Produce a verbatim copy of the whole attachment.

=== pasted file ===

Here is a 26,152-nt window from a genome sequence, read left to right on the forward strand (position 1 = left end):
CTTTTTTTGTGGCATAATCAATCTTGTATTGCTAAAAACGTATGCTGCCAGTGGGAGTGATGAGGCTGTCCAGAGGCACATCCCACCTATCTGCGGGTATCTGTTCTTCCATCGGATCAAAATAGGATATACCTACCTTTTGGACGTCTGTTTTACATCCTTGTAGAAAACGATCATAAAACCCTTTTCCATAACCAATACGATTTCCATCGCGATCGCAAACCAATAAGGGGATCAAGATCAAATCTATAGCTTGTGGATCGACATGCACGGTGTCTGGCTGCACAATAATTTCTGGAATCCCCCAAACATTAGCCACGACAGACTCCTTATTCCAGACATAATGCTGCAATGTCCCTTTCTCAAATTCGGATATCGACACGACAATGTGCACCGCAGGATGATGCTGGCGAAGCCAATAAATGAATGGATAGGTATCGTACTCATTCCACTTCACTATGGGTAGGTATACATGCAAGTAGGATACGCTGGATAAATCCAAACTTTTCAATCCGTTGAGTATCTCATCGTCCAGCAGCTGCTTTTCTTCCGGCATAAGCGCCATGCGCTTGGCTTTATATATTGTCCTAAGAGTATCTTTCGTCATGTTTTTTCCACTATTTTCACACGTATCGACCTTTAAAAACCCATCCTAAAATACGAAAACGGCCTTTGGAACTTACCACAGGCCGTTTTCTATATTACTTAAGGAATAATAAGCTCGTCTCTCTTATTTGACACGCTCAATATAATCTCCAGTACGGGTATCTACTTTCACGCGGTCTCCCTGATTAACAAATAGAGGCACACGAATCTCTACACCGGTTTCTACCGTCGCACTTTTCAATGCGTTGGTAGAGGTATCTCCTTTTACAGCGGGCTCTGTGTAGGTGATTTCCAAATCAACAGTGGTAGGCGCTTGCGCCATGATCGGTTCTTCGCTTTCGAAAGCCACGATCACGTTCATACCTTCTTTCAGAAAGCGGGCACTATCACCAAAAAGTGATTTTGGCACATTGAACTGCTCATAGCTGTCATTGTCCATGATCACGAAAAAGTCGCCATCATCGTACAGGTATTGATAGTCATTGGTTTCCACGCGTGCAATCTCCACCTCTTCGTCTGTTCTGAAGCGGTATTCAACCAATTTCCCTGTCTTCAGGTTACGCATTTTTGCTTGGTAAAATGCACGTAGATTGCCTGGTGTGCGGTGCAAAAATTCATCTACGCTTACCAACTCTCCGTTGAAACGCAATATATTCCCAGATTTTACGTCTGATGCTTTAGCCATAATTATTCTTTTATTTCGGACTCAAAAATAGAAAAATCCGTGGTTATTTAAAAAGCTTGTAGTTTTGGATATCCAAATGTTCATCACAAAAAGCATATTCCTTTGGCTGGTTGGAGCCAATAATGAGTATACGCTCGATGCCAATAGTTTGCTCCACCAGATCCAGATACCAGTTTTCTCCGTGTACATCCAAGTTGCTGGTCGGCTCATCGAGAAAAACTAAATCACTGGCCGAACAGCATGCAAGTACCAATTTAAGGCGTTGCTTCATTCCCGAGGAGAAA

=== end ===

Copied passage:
Here is a 26,152-nt window from a genome sequence, read left to right on the forward strand (position 1 = left end):
CTTTTTTTGTGGCATAATCAATCTTGTATTGCTAAAAACGTATGCTGCCAGTGGGAGTGATGAGGCTGTCCAGAGGCACATCCCACCTATCTGCGGGTATCTGTTCTTCCATCGGATCAAAATAGGATATACCTACCTTTTGGACGTCTGTTTTACATCCTTGTAGAAAACGATCATAAAACCCTTTTCCATAACCAATACGATTTCCATCGCGATCGCAAACCAATAAGGGGATCAAGATCAAATCTATAGCTTGTGGATCGACATGCACGGTGTCTGGCTGCACAATAATTTCTGGAATCCCCCAAACATTAGCCACGACAGACTCCTTATTCCAGACATAATGCTGCAATGTCCCTTTCTCAAATTCGGATATCGACACGACAATGTGCACCGCAGGATGATGCTGGCGAAGCCAATAAATGAATGGATAGGTATCGTACTCATTCCACTTCACTATGGGTAGGTATACATGCAAGTAGGATACGCTGGATAAATCCAAACTTTTCAATCCGTTGAGTATCTCATCGTCCAGCAGCTGCTTTTCTTCCGGCATAAGCGCCATGCGCTTGGCTTTATATATTGTCCTAAGAGTATCTTTCGTCATGTTTTTTCCACTATTTTCACACGTATCGACCTTTAAAAACCCATCCTAAAATACGAAAACGGCCTTTGGAACTTACCACAGGCCGTTTTCTATATTACTTAAGGAATAATAAGCTCGTCTCTCTTATTTGACACGCTCAATATAATCTCCAGTACGGGTATCTACTTTCACGCGGTCTCCCTGATTAACAAATAGAGGCACACGAATCTCTACACCGGTTTCTACCGTCGCACTTTTCAATGCGTTGGTAGAGGTATCTCCTTTTACAGCGGGCTCTGTGTAGGTGATTTCCAAATCAACAGTGGTAGGCGCTTGCGCCATGATCGGTTCTTCGCTTTCGAAAGCCACGATCACGTTCATACCTTCTTTCAGAAAGCGGGCACTATCACCAAAAAGTGATTTTGGCACATTGAACTGCTCATAGCTGTCATTGTCCATGATCACGAAAAAGTCGCCATCATCGTACAGGTATTGATAGTCATTGGTTTCCACGCGTGCAATCTCCACCTCTTCGTCTGTTCTGAAGCGGTATTCAACCAATTTCCCTGTCTTCAGGTTACGCATTTTTGCTTGGTAAAATGCACGTAGATTGCCTGGTGTGCGGTGCAAAAATTCATCTACGCTTACCAACTCTCCGTTGAAACGCAATATATTCCCAGATTTTACGTCTGATGCTTTAGCCATAATTATTCTTTTATTTCGGACTCAAAAATAGAAAAATCCGTGGTTATTTAAAAAGCTTGTAGTTTTGGATATCCAAATGTTCATCACAAAAAGCATATTCCTTTGGCTGGTTGGAGCCAATAATGAGTATACGCTCGATGCCAATAGTTTGCTCCACCAGATCCAGATACCAGTTTTCTCCGTGTACATCCAAGTTGCTGGTCGGCTCATCGAGAAAAACTAAATCACTGGCCGAACAGCATGCAAGTACCAATTTAAGGCGTTGCTTCATTCCCGAGGAGAAA